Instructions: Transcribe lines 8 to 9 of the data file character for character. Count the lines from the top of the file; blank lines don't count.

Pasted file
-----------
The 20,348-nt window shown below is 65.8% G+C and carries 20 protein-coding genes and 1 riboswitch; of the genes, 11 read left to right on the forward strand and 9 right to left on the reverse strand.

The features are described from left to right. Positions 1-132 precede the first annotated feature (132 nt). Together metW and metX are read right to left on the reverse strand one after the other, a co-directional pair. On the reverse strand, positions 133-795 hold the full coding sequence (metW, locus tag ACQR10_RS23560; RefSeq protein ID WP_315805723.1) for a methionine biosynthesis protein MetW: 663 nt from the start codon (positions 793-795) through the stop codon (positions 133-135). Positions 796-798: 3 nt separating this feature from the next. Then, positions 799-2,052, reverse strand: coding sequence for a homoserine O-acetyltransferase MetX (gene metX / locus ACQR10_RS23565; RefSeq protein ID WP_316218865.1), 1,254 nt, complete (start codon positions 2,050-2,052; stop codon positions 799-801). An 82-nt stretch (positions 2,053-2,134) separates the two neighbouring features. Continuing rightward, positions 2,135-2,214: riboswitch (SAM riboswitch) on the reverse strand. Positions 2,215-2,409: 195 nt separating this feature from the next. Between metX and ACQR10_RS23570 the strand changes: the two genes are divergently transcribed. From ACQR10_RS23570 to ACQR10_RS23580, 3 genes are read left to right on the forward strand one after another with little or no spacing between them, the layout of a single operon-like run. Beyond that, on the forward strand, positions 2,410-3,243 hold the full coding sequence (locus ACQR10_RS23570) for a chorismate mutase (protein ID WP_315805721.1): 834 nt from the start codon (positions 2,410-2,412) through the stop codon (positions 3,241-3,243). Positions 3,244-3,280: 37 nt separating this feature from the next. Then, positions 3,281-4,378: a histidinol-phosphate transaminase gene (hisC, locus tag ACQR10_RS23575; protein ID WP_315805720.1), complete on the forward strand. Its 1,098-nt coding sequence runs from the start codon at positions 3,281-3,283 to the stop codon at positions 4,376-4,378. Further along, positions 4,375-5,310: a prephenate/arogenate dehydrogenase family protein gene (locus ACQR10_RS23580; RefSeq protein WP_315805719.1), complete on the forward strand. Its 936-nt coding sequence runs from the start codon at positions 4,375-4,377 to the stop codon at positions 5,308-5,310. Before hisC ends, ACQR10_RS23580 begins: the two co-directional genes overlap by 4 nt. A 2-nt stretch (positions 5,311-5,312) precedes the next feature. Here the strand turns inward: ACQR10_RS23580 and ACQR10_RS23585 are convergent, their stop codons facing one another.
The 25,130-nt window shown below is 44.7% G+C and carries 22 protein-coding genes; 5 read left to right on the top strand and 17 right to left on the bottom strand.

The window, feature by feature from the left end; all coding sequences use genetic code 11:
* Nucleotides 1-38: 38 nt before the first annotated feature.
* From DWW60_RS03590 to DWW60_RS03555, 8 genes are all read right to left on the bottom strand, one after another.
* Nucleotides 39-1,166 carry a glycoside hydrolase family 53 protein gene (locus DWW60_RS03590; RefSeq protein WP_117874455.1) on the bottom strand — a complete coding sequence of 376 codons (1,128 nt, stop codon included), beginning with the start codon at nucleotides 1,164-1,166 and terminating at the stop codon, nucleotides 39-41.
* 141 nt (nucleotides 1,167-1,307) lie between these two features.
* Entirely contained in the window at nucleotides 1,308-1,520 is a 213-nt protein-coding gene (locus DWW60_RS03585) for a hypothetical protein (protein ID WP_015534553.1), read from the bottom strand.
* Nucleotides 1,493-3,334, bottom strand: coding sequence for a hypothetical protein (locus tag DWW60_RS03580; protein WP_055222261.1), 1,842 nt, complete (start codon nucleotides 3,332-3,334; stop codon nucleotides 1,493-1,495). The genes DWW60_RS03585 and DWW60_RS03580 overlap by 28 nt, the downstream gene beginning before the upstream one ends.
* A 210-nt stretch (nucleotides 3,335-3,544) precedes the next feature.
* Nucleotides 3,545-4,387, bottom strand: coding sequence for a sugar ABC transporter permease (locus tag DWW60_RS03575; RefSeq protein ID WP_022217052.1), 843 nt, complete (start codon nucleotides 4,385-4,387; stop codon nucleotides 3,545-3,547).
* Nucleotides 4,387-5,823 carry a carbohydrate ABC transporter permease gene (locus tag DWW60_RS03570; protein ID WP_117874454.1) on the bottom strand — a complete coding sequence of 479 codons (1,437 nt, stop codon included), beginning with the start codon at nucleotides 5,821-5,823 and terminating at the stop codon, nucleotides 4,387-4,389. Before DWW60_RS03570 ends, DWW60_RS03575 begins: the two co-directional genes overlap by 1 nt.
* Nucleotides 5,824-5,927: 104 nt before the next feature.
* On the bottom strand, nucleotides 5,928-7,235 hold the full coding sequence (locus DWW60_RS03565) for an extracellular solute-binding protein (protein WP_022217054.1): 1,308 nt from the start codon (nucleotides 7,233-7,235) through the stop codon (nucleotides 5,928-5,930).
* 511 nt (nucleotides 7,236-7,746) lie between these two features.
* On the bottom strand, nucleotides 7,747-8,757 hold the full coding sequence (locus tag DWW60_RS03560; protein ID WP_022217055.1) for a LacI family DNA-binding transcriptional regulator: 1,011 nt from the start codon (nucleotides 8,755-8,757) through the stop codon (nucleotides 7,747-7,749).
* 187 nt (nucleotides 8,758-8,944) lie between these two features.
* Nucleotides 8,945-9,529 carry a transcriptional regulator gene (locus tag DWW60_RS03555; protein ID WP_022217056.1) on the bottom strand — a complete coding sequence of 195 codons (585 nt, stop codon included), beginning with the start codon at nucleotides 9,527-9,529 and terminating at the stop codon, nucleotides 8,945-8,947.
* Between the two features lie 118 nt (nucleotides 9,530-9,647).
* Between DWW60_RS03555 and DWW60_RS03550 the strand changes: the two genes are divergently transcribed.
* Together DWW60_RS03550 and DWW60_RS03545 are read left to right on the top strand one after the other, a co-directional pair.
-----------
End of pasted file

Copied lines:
* 141 nt (nucleotides 1,167-1,307) lie between these two features.
* Entirely contained in the window at nucleotides 1,308-1,520 is a 213-nt protein-coding gene (locus DWW60_RS03585) for a hypothetical protein (protein ID WP_015534553.1), read from the bottom strand.